Over the next three days, we flagged, mapped, and photographed 207 signs of human presence in the four-hectare (10-acre) area, which is one to 18 metres above sea level. These included tools, graves, food caches, kayak rests, cooking areas, wells, play areas, and dwellings. I mapped the locations, often accompanied by Peter, who identified the various features and shared his rich traditional knowledge and contagious laughter.

Others conducted systematic “shovel tests”—excavations of 50-square-centimetre (eight-square-inch) plots at regular intervals along established survey lines. Virginia, who has led archaeological work at indigenous sites around Canada for more than three decades, designed the surveys in accordance with scientific standards. 

These tests proved fruitful right away. Kristin and Peter found bones from a variety of species. Artifacts discovered at the excavation sites, including animal bones, tools, and charcoal from fire pits, were catalogued and bagged for later analysis. As is the standard with such surveys, human remains were not touched or removed, out of respect for the deceased and Inuit tradition.

Hubbard Point map

Virginia selected a few sites, with advice from Peter, Luke, Johnny, and David, for comprehensive survey and excavation. These included a subterranean dwelling and what was probably a large multifamily longhouse. Enduring relentless attacks from mosquitoes and flies, we found many more flakes, tools, and bones.

The weather began to turn toward the end of our fourth day of surveys. Because of our long commute to the point, wind was our worst enemy. The waves grew by the hour, driven by the strengthening northeast winds, so we pulled our survey markers and returned to the lodge, not knowing if we would make it back. As it turned out, that was the end of our digging for the season; wind and rain persisted for the rest of our visit.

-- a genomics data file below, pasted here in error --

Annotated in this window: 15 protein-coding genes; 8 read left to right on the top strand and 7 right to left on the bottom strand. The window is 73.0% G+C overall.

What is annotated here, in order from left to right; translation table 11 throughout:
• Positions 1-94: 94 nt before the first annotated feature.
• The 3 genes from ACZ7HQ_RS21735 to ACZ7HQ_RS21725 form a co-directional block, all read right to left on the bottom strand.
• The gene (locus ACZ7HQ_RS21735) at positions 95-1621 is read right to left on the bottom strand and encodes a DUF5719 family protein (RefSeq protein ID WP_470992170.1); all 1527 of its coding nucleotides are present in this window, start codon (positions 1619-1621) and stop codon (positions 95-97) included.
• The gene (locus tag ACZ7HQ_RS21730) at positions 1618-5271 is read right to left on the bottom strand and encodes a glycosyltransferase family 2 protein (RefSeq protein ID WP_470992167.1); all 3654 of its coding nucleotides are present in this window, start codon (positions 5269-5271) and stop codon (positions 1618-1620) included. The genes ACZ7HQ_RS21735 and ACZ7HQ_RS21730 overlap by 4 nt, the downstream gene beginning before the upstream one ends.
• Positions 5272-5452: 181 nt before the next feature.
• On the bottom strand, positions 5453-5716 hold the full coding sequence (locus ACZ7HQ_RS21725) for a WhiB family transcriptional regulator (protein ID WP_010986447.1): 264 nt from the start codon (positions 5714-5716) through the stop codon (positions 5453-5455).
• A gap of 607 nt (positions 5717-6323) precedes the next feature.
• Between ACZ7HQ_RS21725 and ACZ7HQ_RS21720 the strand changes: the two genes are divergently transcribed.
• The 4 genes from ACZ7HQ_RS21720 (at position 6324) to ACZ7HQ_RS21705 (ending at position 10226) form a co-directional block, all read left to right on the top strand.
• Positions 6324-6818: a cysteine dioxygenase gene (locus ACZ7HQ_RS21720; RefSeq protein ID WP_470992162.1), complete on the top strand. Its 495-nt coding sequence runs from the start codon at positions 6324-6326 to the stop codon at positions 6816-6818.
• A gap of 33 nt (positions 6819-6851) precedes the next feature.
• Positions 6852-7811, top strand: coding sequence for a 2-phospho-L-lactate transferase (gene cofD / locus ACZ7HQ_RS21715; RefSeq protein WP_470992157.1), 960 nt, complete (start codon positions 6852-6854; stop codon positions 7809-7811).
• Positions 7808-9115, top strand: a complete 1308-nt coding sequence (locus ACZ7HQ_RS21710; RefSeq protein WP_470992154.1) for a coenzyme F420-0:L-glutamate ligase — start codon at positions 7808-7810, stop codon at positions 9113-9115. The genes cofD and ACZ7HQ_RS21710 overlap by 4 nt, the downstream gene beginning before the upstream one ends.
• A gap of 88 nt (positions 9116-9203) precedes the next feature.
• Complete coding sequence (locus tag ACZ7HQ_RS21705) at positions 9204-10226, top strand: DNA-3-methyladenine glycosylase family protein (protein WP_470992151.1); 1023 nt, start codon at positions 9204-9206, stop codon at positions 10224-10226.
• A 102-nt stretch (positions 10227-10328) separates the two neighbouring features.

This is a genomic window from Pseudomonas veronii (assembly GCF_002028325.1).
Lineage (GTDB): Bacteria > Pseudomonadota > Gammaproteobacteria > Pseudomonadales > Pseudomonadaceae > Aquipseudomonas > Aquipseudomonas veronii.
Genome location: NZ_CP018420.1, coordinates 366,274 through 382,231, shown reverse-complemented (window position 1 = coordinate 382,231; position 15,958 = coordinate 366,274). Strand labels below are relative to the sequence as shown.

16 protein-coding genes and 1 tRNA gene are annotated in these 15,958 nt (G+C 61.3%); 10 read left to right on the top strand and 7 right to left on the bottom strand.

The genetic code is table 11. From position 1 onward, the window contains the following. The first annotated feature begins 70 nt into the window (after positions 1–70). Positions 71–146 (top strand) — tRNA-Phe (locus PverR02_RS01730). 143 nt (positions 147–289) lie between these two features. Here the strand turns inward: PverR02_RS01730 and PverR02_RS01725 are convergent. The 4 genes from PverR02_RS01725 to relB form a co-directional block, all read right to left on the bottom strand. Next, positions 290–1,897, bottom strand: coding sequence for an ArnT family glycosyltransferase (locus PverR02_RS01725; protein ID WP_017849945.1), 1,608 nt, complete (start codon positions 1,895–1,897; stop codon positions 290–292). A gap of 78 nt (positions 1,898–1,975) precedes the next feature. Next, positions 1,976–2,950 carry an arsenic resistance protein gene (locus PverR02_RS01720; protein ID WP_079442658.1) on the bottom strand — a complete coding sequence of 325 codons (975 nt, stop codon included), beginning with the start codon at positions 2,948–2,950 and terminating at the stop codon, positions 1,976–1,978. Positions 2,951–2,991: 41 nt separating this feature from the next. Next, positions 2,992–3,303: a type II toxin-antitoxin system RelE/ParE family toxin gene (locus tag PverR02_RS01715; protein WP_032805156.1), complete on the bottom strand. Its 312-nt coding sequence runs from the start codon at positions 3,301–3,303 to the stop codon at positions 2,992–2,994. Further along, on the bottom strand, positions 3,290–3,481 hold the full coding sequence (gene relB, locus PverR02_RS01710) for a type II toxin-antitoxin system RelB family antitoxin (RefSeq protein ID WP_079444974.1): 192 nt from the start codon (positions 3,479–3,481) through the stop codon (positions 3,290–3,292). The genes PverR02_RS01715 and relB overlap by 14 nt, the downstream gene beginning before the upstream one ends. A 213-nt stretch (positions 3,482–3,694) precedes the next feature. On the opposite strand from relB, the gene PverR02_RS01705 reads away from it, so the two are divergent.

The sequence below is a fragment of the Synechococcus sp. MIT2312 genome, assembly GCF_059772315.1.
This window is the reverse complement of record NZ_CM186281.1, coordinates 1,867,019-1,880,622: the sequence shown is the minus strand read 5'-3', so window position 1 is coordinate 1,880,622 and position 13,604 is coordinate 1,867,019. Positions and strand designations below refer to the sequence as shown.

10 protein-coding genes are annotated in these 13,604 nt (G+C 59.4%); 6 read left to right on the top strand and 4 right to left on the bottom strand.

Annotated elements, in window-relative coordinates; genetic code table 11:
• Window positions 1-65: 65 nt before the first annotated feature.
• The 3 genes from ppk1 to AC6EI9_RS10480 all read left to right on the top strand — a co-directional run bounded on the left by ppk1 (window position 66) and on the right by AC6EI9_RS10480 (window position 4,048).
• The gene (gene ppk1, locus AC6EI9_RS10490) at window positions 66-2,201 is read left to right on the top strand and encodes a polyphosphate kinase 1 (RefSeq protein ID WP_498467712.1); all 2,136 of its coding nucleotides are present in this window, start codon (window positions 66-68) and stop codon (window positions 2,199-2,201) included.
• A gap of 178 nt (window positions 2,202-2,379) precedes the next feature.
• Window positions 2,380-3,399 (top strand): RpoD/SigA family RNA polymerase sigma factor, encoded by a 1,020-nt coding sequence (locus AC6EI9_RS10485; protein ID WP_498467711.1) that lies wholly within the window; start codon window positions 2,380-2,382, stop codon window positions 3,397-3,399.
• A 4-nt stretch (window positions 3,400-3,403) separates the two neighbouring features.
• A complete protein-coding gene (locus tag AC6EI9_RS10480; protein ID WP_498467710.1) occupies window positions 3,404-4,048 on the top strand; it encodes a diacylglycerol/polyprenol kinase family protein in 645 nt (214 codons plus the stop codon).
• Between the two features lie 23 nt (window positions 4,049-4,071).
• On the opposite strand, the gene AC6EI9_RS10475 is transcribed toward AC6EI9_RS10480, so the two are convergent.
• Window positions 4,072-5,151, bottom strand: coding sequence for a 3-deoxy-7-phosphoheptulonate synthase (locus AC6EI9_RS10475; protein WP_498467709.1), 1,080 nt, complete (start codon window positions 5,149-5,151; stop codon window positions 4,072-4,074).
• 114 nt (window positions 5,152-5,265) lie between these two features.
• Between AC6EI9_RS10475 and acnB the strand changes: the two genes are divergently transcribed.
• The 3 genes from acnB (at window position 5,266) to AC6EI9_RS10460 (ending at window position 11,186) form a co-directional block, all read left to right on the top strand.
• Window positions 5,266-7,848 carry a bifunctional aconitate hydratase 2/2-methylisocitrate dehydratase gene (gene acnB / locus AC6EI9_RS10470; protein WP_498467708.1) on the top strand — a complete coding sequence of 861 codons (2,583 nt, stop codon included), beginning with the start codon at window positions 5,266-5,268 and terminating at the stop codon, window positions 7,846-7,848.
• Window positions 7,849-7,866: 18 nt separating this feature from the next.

Back in the lodge, Virginia and others set about preparing the samples for radiocarbon dating and other analyses. I began creating a database of the documented features and generating digital maps via GIS, or geographic information system. As we worked, we saw polar bears converge on a recent seal kill nearby. Following a social hierarchy unknown to us, bears took their turns gorging on the carcass, leaving when they had their fill or were driven off by others.

By the end of the week, we had documented and mapped the locations of more than 200 features and unearthed dozens of artifacts. 

More analyses are planned, but initial radiocarbon dating of one caribou bone found in a dwelling cooking area estimated its age at 980 years. This corresponds with late Thule people and, combined with other features found at the site, reinforces the historical significance of the area to the Inuit of western Hudson Bay.

Inuit members of our team talked about their love of the area and their strong desire to protect it for their children and grandchildren. Exploring Hubbard Point’s amazing vistas, teeming life, and rich history left a lasting mark on me as well, strengthening my appreciation for the wildness and beauty of the Arctic.